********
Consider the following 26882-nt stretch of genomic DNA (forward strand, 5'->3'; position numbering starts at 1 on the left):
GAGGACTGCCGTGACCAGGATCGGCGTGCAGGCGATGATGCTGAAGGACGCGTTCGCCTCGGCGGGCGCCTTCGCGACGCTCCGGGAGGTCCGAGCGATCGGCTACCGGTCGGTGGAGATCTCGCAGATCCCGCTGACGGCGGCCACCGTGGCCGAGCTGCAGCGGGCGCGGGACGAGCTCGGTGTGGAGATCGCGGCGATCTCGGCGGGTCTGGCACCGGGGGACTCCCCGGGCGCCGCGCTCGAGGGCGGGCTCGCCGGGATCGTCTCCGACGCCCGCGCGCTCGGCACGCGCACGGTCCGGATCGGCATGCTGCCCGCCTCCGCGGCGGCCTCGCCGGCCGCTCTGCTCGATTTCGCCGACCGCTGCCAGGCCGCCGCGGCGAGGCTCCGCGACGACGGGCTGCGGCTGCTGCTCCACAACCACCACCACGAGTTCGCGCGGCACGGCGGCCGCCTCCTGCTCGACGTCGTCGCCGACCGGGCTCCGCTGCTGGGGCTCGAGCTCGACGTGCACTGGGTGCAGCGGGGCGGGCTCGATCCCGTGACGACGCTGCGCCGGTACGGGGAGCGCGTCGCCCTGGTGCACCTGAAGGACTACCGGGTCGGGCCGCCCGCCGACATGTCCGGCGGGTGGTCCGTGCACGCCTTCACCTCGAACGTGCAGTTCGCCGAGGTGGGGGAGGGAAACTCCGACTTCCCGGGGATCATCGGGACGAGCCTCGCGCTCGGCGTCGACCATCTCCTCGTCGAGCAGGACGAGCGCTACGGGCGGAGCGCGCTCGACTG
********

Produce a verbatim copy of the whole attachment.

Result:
Consider the following 26882-nt stretch of genomic DNA (forward strand, 5'->3'; position numbering starts at 1 on the left):
GAGGACTGCCGTGACCAGGATCGGCGTGCAGGCGATGATGCTGAAGGACGCGTTCGCCTCGGCGGGCGCCTTCGCGACGCTCCGGGAGGTCCGAGCGATCGGCTACCGGTCGGTGGAGATCTCGCAGATCCCGCTGACGGCGGCCACCGTGGCCGAGCTGCAGCGGGCGCGGGACGAGCTCGGTGTGGAGATCGCGGCGATCTCGGCGGGTCTGGCACCGGGGGACTCCCCGGGCGCCGCGCTCGAGGGCGGGCTCGCCGGGATCGTCTCCGACGCCCGCGCGCTCGGCACGCGCACGGTCCGGATCGGCATGCTGCCCGCCTCCGCGGCGGCCTCGCCGGCCGCTCTGCTCGATTTCGCCGACCGCTGCCAGGCCGCCGCGGCGAGGCTCCGCGACGACGGGCTGCGGCTGCTGCTCCACAACCACCACCACGAGTTCGCGCGGCACGGCGGCCGCCTCCTGCTCGACGTCGTCGCCGACCGGGCTCCGCTGCTGGGGCTCGAGCTCGACGTGCACTGGGTGCAGCGGGGCGGGCTCGATCCCGTGACGACGCTGCGCCGGTACGGGGAGCGCGTCGCCCTGGTGCACCTGAAGGACTACCGGGTCGGGCCGCCCGCCGACATGTCCGGCGGGTGGTCCGTGCACGCCTTCACCTCGAACGTGCAGTTCGCCGAGGTGGGGGAGGGAAACTCCGACTTCCCGGGGATCATCGGGACGAGCCTCGCGCTCGGCGTCGACCATCTCCTCGTCGAGCAGGACGAGCGCTACGGGCGGAGCGCGCTCGACTG